Given that target audience, the music video for Life Ain’t Easy doesn’t portray the struggles described in the lyrics. Instead, it sensibly acts as a continuation of the image that was laid out in Cleopatra’s Theme. Indeed, it re-uses some of the same elements like the cartoon cutaway shots and the group’s long-suffering mum Christine (an iconic part of the ensemble) once again trying to keep her daughters in order. This time Cleopatra are causing chaos in the street as they perform the song with a posse of friends while a queue of cars (and increasingly pissed off motorists) builds up behind them. Rather than portray this as an act of bratty rebellion – as may have been the temptation – it’s more tactfully handled. Cleo, Yonah and Zainam aren’t trying to be annoying; they’re just being kids and having fun. They have no concept of the disruption they’re causing…until their escapades end up on the local news and catch the attention of their mum, who promptly orders them home.
What sells the whole thing is that similar to Cleopatra’s previous video, there’s a real sense of an established community within the narrative who have distinct personalities, like their easily-irritated neighbour who appears once more to express his disapproval at the group’s antics. Cleopatra’s animated alter-egos are also established as a power (albeit a useless one) that only they possess within the visuals, which is what makes them unique from everyone else. Thus, it’s hard to believe that their spin-off TV show was still almost a year away from broadcast at this point because the concept for it was already there and relatively well defined.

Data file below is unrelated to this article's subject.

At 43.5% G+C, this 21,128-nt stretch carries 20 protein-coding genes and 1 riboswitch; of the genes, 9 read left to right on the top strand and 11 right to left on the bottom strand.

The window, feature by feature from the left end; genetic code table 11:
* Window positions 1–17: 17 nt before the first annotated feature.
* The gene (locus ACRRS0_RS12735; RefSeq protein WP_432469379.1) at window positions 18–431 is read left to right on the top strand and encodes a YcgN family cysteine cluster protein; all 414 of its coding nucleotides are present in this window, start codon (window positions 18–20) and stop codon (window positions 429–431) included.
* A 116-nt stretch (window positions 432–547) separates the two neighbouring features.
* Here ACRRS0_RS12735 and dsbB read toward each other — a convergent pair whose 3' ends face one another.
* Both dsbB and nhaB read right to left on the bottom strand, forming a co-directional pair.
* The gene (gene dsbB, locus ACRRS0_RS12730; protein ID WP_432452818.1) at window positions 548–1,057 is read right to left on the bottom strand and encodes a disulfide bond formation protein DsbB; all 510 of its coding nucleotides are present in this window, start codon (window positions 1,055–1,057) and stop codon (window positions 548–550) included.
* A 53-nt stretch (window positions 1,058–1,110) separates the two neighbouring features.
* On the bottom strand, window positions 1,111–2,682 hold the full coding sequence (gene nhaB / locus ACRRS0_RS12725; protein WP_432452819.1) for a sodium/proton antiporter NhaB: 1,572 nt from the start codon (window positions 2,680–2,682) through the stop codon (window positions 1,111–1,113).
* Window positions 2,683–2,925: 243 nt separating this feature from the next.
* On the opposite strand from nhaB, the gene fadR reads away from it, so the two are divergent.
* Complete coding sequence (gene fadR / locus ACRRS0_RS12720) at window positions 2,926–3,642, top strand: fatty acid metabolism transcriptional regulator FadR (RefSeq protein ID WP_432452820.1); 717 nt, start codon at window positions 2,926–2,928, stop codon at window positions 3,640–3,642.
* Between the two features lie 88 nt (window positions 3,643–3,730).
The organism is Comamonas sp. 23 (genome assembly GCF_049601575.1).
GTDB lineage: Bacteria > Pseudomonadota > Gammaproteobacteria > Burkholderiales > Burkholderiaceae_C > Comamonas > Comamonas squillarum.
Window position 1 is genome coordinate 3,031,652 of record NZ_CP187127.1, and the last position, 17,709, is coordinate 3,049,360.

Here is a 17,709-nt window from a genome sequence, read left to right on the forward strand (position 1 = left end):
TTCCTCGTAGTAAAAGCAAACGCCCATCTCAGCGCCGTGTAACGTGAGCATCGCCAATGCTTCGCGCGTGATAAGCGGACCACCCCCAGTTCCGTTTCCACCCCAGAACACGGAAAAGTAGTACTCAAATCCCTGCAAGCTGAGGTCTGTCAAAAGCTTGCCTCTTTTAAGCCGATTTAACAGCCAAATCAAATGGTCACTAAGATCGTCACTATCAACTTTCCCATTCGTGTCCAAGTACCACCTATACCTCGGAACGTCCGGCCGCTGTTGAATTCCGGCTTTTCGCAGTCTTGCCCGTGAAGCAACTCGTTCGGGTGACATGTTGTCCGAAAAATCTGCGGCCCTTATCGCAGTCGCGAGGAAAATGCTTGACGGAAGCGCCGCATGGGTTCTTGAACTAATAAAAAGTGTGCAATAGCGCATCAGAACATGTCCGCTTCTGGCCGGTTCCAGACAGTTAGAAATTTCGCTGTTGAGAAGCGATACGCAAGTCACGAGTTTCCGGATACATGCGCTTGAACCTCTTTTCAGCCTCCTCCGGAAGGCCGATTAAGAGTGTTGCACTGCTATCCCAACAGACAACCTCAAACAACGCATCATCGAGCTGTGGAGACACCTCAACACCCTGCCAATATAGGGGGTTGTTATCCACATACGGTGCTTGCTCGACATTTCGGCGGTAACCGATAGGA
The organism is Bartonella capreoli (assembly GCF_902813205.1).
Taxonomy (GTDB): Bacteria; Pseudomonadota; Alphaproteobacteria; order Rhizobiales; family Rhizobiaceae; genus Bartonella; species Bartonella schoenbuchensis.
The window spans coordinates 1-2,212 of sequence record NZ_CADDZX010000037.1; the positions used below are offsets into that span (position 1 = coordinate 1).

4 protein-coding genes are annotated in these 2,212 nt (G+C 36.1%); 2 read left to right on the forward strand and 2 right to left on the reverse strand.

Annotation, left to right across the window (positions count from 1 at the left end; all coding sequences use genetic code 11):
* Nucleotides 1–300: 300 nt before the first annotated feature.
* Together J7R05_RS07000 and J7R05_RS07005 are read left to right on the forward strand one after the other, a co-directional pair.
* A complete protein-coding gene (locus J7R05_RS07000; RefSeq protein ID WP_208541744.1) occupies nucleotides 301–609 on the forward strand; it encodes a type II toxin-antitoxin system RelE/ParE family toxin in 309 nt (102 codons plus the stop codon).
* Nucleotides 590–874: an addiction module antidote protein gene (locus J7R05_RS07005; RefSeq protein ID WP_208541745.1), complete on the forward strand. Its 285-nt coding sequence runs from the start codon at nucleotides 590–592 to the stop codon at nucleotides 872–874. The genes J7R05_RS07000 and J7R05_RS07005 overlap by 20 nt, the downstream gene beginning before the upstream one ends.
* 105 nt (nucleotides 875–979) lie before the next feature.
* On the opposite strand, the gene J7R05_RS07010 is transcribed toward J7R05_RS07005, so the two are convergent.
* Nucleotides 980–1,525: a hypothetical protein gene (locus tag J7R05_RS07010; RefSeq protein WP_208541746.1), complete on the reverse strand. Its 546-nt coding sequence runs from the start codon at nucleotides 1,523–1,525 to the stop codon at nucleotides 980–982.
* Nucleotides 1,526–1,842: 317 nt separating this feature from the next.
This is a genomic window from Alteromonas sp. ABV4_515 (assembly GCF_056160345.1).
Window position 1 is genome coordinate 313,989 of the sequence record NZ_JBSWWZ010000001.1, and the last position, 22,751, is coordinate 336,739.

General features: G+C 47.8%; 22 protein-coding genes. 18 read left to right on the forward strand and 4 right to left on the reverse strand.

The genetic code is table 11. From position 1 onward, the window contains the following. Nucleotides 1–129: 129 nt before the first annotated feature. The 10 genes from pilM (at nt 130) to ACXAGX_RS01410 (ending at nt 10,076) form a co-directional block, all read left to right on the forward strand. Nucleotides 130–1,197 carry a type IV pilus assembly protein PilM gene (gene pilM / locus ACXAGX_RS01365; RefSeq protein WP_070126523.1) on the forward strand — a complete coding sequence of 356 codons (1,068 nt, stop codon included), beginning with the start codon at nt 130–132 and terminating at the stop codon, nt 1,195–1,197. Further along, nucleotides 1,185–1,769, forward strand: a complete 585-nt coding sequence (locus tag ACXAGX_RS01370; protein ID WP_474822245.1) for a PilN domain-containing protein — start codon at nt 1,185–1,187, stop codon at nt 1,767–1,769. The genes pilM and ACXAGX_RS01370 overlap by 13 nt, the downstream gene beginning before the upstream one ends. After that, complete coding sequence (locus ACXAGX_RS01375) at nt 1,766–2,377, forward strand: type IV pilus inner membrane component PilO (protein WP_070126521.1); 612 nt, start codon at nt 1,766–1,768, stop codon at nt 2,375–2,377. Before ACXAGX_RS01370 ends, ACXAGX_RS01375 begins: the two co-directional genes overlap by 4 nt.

Life Ain’t Easy was another big hit for Cleopatra. It peaked at #4 in the UK and spent three weeks in the top ten. The track also became a minor success in America, where it reached #81 on the Billboard Hot 100, becoming the group’s second (and final) single to chart there. Life Ain’t Easy also preceded the release of the group’s debut album Comin’ Atcha!, which reached #20 in the UK and peaked at #109 in America. In hindsight, it’s a shame that the media presence around Cleopatra was yet to scale up. Many of the visual aspects of this single feel like a synergistic spin-off from another medium, and had that been in place, it would undoubtedly have given Life Ain’t Easy – and the album – a real boost. It’s not to take anything away from what the group had achieved; a top-five single is, after all, a huge accomplishment. But with stacks of genuine potential and a growing international presence, their chart positions felt comparatively average when Cleopatra were anything but that.
Whether you take Life Ain’t Easy at face value or allow the message behind it to resonate, this is another brilliant showcase of the group’s talent, with a mind-blowing vocal performance that is arguably far better than there was any need for it to be. And while it certainly earned Cleopatra recognition, it was nowhere near as much as they deserved.